Na Mein Dharmi Na Hi Adharmi Na Mein Jati Na Kaami Ho
Na Mein Kehta Na Mein Sunta Na Mein Sevak Swami Ho
Na Mein Bandha Na Mein Mukta Na Mein Virat Na Rangi Ho
Na Mein Kahu Se Nyara Hua Na Kahu Ke Sangi Ho
Na Hum Narak Lok Ko Jaate Na Hum Swarag Sidhare Ho
Sab Hi Karam Hamara Kiya Hum Karman Se Nyare Ho
Ya Mat Ko Koi Birla Bujhe So Atal Ho Baitha Ho
Mat Kabir Kaho Ko Thape Mat Kahu Ko Mete Ho
Neither am I Righteous nor Non-Righteous
Neither am I an Ascetic nor a Sensualist
Neither Do I Speak nor Do I Listen
Neither Am I a Servant nor a Master
Neither Am I Constrained nor Liberated
Neither Am I Sad nor Jubilant
Neither Am I Distinctly Isolated from Anything
Nor Am I Identified Completely with Anything
Neither Do I go to the World of Hell
Nor Do I Proceed to the World of Heaven
All Actions are Really My Actions
But Yet I am Distinct From the Actions
This Truth Only A Rare Exceptional One Realizes
Such A Person Sits in Quiescence
Oh Kabir Don't Bring Forth Any Creation
And Don't Efface Anything Either
This song exemplifies vintage Kabir mysticism. Since the ultimate cannot be truly described in language or by using analogies from the physical reality, Kabir uses the concept of negation as a means of instruction. Here, the master mystic shows that the contrasting polarizing forces are of a similar nature and truly the opposite sides of the same "worldly" coin. Ultimate Truth is not a balancing of these opposites but actually beyond.
June 2, 2001
It is made clear that the path of righteousness is as binding as the path of non-righteousness, because worldly matters veritably drive both of these. According to Kabir, an ascetic is as far from the ultimate as an utter materialist, as their focus continues to be on the physical reality - the ascetic goes to great lengths to negate or move away from it, while a materialist seeks it with relentless persistence. By negating these polar views the song indicates an approach that tries to do neither - leading a natural and spontaneous existence where the path emerges as the journey proceeds.
In such a state of detachment, the person is identified with the constant observer within, and therefore realizes that he is neither the one speaking or listening. He is not the master who commands nor the servant who obeys, but really the consciousness that unifies everything. Since this observer self is the superset of everything, it cannot be constrained by anything because there is nothing outside of itself to be constrained by. If there are no constraints, then there is no question of liberation either. Also no desire to see a certain reality manifest implies no jubilation or sadness. However, lack of jubilation does not mean absence of happiness.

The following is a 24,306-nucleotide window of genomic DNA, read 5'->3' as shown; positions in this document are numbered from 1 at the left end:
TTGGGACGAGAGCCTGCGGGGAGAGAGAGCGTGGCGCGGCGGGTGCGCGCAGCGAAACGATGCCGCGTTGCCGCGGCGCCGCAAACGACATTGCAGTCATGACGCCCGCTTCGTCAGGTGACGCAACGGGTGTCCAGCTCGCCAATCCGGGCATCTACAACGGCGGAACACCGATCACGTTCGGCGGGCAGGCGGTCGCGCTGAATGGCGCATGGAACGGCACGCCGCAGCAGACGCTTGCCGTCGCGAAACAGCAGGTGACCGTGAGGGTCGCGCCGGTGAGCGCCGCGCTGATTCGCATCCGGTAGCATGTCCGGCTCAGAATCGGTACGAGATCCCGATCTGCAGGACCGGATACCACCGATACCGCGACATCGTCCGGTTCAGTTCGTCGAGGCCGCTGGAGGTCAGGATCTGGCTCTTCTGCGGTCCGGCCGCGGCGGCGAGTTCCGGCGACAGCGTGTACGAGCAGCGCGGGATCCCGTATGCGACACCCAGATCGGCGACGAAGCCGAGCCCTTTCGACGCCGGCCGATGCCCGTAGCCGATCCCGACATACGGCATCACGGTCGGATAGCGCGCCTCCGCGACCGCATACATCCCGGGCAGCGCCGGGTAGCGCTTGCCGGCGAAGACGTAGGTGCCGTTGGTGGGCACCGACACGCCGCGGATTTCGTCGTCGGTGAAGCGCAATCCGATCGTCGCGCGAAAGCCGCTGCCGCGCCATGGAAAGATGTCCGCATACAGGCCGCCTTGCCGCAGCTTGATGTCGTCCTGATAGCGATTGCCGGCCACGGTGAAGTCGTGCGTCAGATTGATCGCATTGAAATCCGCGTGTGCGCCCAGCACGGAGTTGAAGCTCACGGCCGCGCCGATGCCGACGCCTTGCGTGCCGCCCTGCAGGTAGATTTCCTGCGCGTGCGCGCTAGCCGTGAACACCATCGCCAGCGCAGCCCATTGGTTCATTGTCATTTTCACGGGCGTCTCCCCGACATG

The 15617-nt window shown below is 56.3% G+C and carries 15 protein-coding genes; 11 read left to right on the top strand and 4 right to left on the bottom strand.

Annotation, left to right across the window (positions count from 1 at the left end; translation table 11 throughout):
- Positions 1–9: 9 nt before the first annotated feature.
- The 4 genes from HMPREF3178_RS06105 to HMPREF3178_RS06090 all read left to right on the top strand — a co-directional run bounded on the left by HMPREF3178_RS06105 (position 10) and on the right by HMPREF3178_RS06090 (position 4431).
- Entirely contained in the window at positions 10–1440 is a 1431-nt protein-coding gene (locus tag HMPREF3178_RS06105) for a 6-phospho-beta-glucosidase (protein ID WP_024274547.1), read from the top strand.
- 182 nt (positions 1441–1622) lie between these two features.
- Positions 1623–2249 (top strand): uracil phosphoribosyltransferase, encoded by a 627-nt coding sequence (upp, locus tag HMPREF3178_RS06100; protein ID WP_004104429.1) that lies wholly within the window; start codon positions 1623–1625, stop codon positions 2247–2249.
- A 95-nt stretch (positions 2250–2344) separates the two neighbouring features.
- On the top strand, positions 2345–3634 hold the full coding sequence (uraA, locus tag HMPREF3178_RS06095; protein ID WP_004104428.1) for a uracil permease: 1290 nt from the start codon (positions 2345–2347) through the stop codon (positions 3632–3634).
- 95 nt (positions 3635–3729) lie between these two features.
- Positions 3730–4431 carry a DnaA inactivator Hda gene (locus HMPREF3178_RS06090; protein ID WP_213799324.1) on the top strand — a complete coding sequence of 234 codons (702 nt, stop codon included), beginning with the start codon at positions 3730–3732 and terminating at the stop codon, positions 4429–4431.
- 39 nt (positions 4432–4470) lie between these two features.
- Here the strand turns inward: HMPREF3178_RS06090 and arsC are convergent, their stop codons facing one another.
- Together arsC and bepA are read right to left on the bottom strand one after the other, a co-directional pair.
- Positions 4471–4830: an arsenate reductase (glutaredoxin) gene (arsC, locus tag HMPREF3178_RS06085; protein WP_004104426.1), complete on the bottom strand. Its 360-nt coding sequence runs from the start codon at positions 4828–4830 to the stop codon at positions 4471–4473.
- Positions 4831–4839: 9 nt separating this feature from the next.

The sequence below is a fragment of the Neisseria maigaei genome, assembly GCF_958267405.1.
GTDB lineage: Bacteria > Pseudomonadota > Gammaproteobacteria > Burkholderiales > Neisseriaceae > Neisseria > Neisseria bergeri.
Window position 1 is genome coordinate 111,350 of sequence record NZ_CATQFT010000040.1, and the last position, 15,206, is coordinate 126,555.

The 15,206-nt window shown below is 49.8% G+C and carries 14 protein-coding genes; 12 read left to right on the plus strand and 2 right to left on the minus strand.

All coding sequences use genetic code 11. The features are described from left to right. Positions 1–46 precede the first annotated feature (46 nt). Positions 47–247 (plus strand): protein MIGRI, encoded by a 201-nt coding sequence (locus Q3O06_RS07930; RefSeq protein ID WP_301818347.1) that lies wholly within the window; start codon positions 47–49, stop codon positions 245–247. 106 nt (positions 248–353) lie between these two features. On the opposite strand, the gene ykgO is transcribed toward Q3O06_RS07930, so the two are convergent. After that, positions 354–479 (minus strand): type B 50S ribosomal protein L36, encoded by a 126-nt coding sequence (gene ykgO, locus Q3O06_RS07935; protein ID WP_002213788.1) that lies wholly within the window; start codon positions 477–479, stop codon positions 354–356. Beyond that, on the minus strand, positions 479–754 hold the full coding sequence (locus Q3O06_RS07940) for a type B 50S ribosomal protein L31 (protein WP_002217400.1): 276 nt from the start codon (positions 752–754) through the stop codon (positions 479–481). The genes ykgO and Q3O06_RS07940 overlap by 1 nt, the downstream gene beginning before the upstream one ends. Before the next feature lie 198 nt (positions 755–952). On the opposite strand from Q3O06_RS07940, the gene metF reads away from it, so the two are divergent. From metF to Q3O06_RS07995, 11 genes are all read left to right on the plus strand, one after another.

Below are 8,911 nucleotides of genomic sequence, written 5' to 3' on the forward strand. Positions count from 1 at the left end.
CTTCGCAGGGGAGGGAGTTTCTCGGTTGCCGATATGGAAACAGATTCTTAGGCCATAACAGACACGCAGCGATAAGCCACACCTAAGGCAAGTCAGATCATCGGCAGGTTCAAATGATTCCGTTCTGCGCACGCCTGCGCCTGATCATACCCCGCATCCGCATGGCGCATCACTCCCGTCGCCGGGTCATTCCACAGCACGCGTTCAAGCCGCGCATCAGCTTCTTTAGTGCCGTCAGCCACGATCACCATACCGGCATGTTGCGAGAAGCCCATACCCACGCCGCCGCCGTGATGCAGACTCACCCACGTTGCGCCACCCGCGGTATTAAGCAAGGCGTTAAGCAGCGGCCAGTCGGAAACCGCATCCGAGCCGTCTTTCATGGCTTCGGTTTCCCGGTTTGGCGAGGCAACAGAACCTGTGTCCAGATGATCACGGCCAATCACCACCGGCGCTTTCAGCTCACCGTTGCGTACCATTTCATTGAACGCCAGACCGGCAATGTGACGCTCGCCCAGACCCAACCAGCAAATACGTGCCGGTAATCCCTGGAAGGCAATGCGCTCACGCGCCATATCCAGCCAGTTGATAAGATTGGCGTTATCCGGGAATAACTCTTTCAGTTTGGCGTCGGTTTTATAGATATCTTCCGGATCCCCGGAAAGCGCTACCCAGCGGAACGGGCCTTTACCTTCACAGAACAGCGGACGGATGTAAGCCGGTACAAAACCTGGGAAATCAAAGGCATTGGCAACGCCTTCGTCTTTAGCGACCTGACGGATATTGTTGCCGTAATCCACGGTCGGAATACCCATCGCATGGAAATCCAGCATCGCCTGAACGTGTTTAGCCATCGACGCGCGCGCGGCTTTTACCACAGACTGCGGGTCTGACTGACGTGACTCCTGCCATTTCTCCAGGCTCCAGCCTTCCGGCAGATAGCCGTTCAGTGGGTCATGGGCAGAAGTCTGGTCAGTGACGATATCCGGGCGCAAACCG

Here Kabir also clarifies that since he is in a state of oneness he cannot be characterized as different from something or identified with something - because there is no-thing other than him. He also makes it clear that heaven and hell are just mental realities and comparable to dream-like states that one experiences in sleep. Such limited experiences are not, however, in the realm of his aware and awakened state.
He describes his state of oneness by saying that he is not the doer of the actions but, at the same time, the actions would not be possible without him being there. Since he is identifying himself with his invariant Self, there can be no action. For example, the deep of the ocean in not in any form of action or commotion even though a typhoon maybe raising havoc in the form of colossal surface waves. But those waves are possible only because the depth of the ocean actually exists.
After giving these attributes of his state of identity with the ultimate, Kabir says that only an extremely rare person realizes this truth. Most people are enamored by the physical reality. Then others who try to go beyond get caught in the internal states of mental realities, including visions, which soon become desires to be fulfilled at the physical level. Being bound to their visions they are as vulnerable to desires - much like a person seeking physical comfort. Only a very exceptional person is able to realize the fallibility of such transient realities; and a person who is able to fully grasp this truth then attains a state of peaceful bliss.
Having understood all this, Kabir reminds himself not to get caught in the web of illusory creation and dissolution, that has so successfully entangled almost everything and everybody.